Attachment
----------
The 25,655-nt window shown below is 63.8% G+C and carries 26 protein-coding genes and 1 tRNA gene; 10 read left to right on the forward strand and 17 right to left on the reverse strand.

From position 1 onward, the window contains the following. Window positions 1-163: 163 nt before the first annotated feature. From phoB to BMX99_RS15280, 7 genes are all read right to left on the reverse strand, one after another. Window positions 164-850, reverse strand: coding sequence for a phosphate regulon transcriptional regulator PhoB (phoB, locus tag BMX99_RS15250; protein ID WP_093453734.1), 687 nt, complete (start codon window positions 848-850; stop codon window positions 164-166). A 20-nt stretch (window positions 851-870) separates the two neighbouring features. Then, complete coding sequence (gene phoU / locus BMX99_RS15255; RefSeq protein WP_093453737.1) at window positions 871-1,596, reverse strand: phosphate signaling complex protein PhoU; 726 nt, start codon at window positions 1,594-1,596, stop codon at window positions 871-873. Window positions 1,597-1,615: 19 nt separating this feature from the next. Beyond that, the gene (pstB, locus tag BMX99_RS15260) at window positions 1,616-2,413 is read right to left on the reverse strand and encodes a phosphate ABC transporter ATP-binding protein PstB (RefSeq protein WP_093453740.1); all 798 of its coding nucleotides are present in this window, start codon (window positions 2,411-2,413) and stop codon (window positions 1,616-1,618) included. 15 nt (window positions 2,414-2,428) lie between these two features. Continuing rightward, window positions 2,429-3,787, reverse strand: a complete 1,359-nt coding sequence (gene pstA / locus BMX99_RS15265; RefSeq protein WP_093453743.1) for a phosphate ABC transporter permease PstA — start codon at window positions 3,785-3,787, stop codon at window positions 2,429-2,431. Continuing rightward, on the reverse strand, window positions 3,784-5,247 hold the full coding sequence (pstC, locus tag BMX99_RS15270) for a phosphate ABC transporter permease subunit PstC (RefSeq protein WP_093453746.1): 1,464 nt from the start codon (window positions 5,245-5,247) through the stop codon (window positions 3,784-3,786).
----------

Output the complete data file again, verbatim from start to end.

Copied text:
The 25,655-nt window shown below is 63.8% G+C and carries 26 protein-coding genes and 1 tRNA gene; 10 read left to right on the forward strand and 17 right to left on the reverse strand.

From position 1 onward, the window contains the following. Window positions 1-163: 163 nt before the first annotated feature. From phoB to BMX99_RS15280, 7 genes are all read right to left on the reverse strand, one after another. Window positions 164-850, reverse strand: coding sequence for a phosphate regulon transcriptional regulator PhoB (phoB, locus tag BMX99_RS15250; protein ID WP_093453734.1), 687 nt, complete (start codon window positions 848-850; stop codon window positions 164-166). A 20-nt stretch (window positions 851-870) separates the two neighbouring features. Then, complete coding sequence (gene phoU / locus BMX99_RS15255; RefSeq protein WP_093453737.1) at window positions 871-1,596, reverse strand: phosphate signaling complex protein PhoU; 726 nt, start codon at window positions 1,594-1,596, stop codon at window positions 871-873. Window positions 1,597-1,615: 19 nt separating this feature from the next. Beyond that, the gene (pstB, locus tag BMX99_RS15260) at window positions 1,616-2,413 is read right to left on the reverse strand and encodes a phosphate ABC transporter ATP-binding protein PstB (RefSeq protein WP_093453740.1); all 798 of its coding nucleotides are present in this window, start codon (window positions 2,411-2,413) and stop codon (window positions 1,616-1,618) included. 15 nt (window positions 2,414-2,428) lie between these two features. Continuing rightward, window positions 2,429-3,787, reverse strand: a complete 1,359-nt coding sequence (gene pstA / locus BMX99_RS15265; RefSeq protein WP_093453743.1) for a phosphate ABC transporter permease PstA — start codon at window positions 3,785-3,787, stop codon at window positions 2,429-2,431. Continuing rightward, on the reverse strand, window positions 3,784-5,247 hold the full coding sequence (pstC, locus tag BMX99_RS15270) for a phosphate ABC transporter permease subunit PstC (RefSeq protein WP_093453746.1): 1,464 nt from the start codon (window positions 5,245-5,247) through the stop codon (window positions 3,784-3,786).